Traveling Hands: Yuriorkis Gamboa Fails to Dethrone Terence Crawford

BY Carlos Acevedo | PUBLISHED: Monday, June 30th, 2014
Traveling Hands: Yuriorkis Gamboa Fails to Dethrone Terence Crawford

Yuriorkis Gamboa, “El Ciclon de Guantánamo,” trekked all the way to Nebraska in an attempt to resuscitate his ebbing career on Saturday night, but he may have wound up burying his untapped potential instead when defending UNESCO lightweight champion Terence Crawford tore through him like a twister to score an explosive TKO before a crowd of 10, 943 at the CenturyLink Center in Omaha. Gamboa, who fought valiantly in taking his first loss as a professional, hit the canvas four times before referee Gino Rodriguez halted the fight with only a few seconds remaining in the ninth round.

After two fallow years under the promotional guidance of 50 Cent, a slumping Gamboa tried to recoup the momentum he had lost since 2012 with a risky gambit: he took on a young, talented boxer-puncher on the road after a significant layoff. In addition, Crawford, who has fought as a junior welterweight in the past, had a significant size advantage over Gamboa. When the two men met at ring center before the opening bell, the disparity between them was striking. Gamboa looked like a pygmy beside Crawford, who entered the bout, unofficially, at 152 pounds. Before the switch-hitting Crawford could assert his physical advantages, however, Gamboa opened fast and swept the first four rounds by jumping in—with little regard for defense—behind looping rights and left hooks. Eventually, as the rounds went by, Crawford would time many of his ragtag rushes perfectly.

Little by little, Gamboa began to slow down and Crawford, 26, revved his offense into high gear, raking Gamboa with jabs, hooks, and straight lefts. When Crawford committed himself to fighting in a southpaw stance—and digging to the body—Gamboa was looking at a two-lane blacktop to nowhere.

For the most part, Gamboa did not have the firepower to hurt Crawford, and he could not have made it easier for Crawford to break through with one hard counter after another once he began to decelerate. At featherweight, Gamboa could get away with his reckless hands-down, chin-up approach—his supersonic speed guaranteed a certain amount of leeway—but at 135 pounds he looked sluggish and disorderly. His chin, as undependable as something produced by General Motors, gave way in the fifth round when a right hook from Crawford connected flush and sent Gamboa reeling. A few cuffing follow-up punches later and Gamboa was down on the canvas, taking the mandatory eight-count for the umpteenth time in his career. A wobbly Gamboa, now sporting puffiness below his left eye, made it to the end of the round, but he was staggered once more before the bell rang.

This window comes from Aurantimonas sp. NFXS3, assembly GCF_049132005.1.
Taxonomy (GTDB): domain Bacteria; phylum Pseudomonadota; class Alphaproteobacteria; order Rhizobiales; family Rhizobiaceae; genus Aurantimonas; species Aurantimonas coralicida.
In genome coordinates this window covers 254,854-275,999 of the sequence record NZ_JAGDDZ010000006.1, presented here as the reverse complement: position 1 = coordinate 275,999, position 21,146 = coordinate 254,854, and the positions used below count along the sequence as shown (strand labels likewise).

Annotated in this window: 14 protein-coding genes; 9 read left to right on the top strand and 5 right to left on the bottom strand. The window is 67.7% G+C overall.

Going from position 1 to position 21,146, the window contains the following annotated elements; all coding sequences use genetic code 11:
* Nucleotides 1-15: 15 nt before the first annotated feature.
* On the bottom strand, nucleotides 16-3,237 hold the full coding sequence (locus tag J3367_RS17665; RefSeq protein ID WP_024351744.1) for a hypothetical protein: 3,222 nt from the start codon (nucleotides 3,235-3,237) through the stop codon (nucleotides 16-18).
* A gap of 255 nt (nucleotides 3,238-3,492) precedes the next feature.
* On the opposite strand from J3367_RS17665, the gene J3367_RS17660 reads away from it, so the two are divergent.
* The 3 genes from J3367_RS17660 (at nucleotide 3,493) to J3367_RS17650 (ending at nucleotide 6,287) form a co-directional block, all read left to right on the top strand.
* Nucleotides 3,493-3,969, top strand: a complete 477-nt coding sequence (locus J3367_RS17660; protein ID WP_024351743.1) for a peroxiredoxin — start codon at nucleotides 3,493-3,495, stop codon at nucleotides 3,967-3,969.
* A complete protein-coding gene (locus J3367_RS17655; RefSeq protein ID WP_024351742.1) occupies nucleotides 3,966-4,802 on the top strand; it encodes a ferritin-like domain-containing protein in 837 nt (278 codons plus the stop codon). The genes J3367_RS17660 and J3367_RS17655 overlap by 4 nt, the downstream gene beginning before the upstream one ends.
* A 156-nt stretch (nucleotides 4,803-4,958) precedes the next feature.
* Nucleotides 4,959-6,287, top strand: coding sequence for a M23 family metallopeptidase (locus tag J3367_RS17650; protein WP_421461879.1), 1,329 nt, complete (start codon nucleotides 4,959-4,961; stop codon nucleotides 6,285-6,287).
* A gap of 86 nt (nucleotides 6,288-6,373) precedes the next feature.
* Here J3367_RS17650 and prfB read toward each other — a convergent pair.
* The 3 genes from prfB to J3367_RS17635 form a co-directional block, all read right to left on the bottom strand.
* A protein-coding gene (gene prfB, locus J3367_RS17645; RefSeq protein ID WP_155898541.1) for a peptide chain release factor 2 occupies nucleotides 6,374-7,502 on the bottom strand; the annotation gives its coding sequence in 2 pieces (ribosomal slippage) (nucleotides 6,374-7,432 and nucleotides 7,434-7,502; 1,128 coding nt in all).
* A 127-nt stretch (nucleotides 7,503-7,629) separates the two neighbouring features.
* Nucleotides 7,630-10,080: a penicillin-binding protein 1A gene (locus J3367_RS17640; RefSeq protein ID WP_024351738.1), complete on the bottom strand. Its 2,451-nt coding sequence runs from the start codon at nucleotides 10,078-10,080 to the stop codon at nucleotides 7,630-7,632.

Although Gamboa, originally from Guantanamo Bay but now fighting out of Miami, Florida, rebounded a bit in the sixth, he needed some serious Santeria to make it through the seventh and eighth rounds, much less turn the fight around. When Gamboa forced a wild exchange in a neutral corner in the eighth, Crawford, Omaha, Nebraska, drove him to his knees with a straight right from the orthodox stance. Gamboa, 32, was now getting pasted from all points on the compass. But his all-or-nothing strategy never flagged—even as Crawford threatened to flatten him like a soggy Dixie Cup.

Incredibly, it looked like Gamboa would get some of the black magic he needed in the ninth round when he rocked Crawford with a sharp right. But a weary Gamboa has apparently lost his finishing touch as well, and he unsuccessfully chased Crawford around the ring like windblown tumbleweed. Crawford, now 24-0 with 16 knockouts, also clinched and clutched until he cleared his head, and when he did, he rallied to floor Gamboa again with a pair of thunderous lefts. Showing the kind of moxie he seemed to lack over the last few years, Gamboa rose and declared himself dead game by initiating a brief shootout that culminated with Crawford landing a pinpoint right uppercut that bounced Gamboa off the canvas. Referee Gino Rodriguez ended the slaughter without issuing a count, and the euphoric crowd exploded in unison. In his first fight in his hometown, Crawford, with limitless potential, had raised the kind of ruckus that usually converts newcomers to boxing into instant fanatics.

As for Gamboa, he has guaranteed himself at least one more big payday based on his brave, if foolhardy, performance. But what remains for him is probably a limited future of diminished expectations. He has not looked sharp in years, he took serious punishment from Crawford, and he will be 33 years old in December. To make matters worse, Gamboa, whose record falls to 23-1 with 16 knockouts, looks like he may be caught between divisions. He is certainly no lightweight. And he proved that on Saturday night against Crawford—and against the traveling hands of time—in more ways than one.

Carlos Acevedo is the editor of The Cruelest Sport and a full member of the Boxing Writers Association of America. His work has appeared in Boxing Digest Magazine, Maxboxing, Boxing World Magazine, and Esquina Boxeo.


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